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Puffins and Penguins: A Side-by-Side Comparison

Let’s cut to the chase, shall we? The Atlantic puffins at the National Aquarium are sometimes mistaken for penguins.

Published August 23, 2016

The mix-up is understandable—both puffins and penguins are black-and-white sea birds, have an upright posture and are good swimmers. They both have names that start with “p” and end with “n.” But, the similarities between them pretty much end there. Here’s a helpful side-by-side comparison that outlines some of the key differences between the two.


Species: Puffins belong to the Alcidae (auk) family of sea birds, and there are four species of puffins. In addition to Atlantic puffins, these include the horned puffin, tufted puffin and rhinoceros auklet.

It’s a little more crowded over on the penguin side of things, with 17 species belonging to the family Spheniscidae—Adelie, African, chinstrap, emperor, erect-crested, Fiordland, Galapagos, Gentoo, Humboldt, king, little blue, macaroni, Magellanic, rockhopper, royal, snares and yellow-eyed.

Habitat: All puffins live in the northern hemisphere. Atlantic puffins can be found from the coast of New England to Iceland and the British Isles. Horned puffins, and tufted puffins can be found on the Pacific side.  Penguins live mostly south of the equator, in coastal South America, the Galapagos Islands, Australia and South Africa. Penguins are often associated with the Antarctic, thanks to the emperor penguin, which is the only species of bird that nests there in the winter.

Size: The largest of the puffins is smaller than the smallest of the penguins, with the tufted puffin coming in around 14 inches tall and less than 2 pounds, and the little blue (or fairy) penguin measuring 16 inches tall and weighing just over 2 pounds. Compare that to the emperor penguin, which can be 3.5 feet tall and weigh more than 80 pounds.

Appearance: Atlantic, horned and tufted puffins are similar in appearance, with black and white feathers and orange beaks, while the rhinoceros auklet plumage is primarily brown. Puffins’ beaks and feet turn brighter in the spring during breeding season!

All penguins have white feathers on their bellies and black feathers on their backs. King and emperor penguins also have yellow-orange markings, several species have yellowish crests and a few have orange beaks.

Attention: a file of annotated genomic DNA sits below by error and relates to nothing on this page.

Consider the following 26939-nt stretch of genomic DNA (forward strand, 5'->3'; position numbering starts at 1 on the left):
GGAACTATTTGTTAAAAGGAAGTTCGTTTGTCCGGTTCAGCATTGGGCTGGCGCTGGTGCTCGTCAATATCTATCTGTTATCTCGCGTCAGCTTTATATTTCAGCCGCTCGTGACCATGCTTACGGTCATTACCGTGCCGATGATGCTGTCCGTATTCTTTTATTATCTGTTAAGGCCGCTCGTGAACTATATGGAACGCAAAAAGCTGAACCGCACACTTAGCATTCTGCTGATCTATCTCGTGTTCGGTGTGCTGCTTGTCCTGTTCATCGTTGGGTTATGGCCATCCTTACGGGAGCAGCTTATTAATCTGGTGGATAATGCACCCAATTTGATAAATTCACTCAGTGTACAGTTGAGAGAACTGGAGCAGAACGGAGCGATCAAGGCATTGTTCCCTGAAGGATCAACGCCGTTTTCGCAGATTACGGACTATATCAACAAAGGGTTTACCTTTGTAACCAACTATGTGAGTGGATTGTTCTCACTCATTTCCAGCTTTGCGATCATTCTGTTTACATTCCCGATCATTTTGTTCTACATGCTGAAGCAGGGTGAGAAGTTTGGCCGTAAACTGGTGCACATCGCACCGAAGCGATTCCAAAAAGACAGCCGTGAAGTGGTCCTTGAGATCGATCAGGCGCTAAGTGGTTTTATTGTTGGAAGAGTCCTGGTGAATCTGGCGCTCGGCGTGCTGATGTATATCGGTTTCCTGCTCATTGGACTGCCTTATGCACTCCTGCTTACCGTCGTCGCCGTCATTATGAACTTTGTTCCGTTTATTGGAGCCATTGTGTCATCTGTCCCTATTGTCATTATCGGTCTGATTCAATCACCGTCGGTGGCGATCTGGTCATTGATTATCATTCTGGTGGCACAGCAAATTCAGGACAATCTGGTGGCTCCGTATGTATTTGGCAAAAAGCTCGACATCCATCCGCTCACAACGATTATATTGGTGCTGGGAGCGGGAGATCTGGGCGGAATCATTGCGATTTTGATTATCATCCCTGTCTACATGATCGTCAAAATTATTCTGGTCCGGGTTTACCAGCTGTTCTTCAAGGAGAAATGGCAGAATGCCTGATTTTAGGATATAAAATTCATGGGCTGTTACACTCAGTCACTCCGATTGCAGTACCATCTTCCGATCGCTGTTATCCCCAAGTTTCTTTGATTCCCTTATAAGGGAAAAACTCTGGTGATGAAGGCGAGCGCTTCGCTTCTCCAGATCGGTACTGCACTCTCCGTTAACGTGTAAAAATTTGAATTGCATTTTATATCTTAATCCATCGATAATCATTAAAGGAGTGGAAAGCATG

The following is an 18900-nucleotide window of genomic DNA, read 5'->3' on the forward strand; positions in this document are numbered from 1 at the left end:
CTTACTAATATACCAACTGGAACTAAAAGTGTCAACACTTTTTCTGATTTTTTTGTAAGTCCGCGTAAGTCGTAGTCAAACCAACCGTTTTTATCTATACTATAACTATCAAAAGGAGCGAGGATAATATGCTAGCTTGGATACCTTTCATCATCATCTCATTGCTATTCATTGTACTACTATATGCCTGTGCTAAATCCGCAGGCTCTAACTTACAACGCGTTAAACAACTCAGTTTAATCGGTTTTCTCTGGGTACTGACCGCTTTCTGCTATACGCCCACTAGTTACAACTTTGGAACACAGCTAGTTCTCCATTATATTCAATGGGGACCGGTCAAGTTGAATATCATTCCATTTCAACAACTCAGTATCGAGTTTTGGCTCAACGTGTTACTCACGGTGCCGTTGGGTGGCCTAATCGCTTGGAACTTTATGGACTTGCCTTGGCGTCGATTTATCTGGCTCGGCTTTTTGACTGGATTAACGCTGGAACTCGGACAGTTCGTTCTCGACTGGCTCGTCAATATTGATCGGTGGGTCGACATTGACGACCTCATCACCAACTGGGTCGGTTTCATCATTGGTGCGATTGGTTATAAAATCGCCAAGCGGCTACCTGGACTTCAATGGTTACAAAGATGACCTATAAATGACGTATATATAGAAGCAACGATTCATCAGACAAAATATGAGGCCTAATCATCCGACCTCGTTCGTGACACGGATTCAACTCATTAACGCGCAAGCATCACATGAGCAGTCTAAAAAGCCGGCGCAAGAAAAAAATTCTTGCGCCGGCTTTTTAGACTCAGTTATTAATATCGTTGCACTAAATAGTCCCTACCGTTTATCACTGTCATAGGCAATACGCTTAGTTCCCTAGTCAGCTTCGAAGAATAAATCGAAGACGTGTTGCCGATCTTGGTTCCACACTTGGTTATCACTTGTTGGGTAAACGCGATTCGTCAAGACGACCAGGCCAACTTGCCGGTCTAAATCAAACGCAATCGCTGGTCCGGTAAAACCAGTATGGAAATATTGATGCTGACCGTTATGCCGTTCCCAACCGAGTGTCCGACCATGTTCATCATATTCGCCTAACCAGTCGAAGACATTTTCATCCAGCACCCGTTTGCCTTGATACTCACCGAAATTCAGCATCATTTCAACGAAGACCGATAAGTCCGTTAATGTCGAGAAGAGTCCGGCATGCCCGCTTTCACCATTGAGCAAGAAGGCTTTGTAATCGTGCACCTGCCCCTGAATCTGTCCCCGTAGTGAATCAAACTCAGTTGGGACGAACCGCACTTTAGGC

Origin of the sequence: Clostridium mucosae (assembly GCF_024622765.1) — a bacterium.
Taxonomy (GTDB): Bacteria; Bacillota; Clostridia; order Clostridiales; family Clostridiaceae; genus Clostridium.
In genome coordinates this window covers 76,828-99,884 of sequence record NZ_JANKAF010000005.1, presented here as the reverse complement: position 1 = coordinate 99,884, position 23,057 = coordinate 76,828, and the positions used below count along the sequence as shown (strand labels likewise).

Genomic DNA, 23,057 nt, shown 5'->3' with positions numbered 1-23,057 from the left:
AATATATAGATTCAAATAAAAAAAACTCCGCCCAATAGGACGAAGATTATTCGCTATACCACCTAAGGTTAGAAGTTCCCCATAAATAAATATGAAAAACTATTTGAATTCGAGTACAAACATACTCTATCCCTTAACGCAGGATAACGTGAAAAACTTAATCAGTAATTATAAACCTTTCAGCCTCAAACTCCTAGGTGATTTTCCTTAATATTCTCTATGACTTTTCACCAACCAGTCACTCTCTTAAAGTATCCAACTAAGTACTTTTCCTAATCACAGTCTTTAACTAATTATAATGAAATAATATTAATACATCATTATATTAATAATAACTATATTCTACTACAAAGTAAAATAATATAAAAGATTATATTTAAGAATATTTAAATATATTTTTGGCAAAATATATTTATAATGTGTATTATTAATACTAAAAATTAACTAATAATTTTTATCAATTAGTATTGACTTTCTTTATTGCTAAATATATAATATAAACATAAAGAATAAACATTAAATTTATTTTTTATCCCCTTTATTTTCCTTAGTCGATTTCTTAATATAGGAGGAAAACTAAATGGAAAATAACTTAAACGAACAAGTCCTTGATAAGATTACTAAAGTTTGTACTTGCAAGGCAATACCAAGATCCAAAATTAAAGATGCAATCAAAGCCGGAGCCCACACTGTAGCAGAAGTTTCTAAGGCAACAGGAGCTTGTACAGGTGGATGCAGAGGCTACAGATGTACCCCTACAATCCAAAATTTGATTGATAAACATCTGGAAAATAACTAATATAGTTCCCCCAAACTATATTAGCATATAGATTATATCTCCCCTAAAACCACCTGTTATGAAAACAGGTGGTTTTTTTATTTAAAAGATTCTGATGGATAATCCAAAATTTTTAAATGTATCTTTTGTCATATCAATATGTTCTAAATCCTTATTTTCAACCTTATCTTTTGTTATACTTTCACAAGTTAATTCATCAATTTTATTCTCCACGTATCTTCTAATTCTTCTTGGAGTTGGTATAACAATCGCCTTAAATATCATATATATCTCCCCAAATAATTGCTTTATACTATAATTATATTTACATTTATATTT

Getting around: Puffins live most of their lives at sea (except during breeding season), and are adept at both swimming and flying. They can dive for up to a minute but usually for 20 to 30 seconds, reaching depths of up to 300 feet. While underwater, puffins swim by using their wings to push through the water while using their feet as a rudder, reaching an average speed of 10 miles per hour. They can also can fly about 50 miles per hour, thanks to wicked-fast wings that can beat up 400 times a minute. 

Penguins’ wings serve as flippers; they have evolved only to swim, not fly. African penguins can swim up to 12 miles per hour, while emperor penguins can dive to 1,850 feet—deeper than any other bird—and stay under water for 20 minutes.


Etymology: According to the Audubon Puffin Project, “the word ‘puffin’ is thought to be derived from the word ‘puff’ … [a]nd it is the puffin chick that contributes best to this name because of its round, puffed look resulting from its dense cover of down feathers—an adaptation for retaining body heat while the parent is off fishing.”

The word ‘penguin,’ on the other hand, first appears in 16th-century texts. Europeans exploring the southern hemisphere saw the birds and confused them with a bird they were familiar with from the northern hemisphere—the great auk (Pinguinus impennis). The great auk became extinct in the mid-19th century, but, as you may recall, puffins belong to the auk family. So the Atlantic puffins at the National Aquarium are clearly not the first to be confused with penguins, and vice versa!

To learn more about our precious puffins, click here

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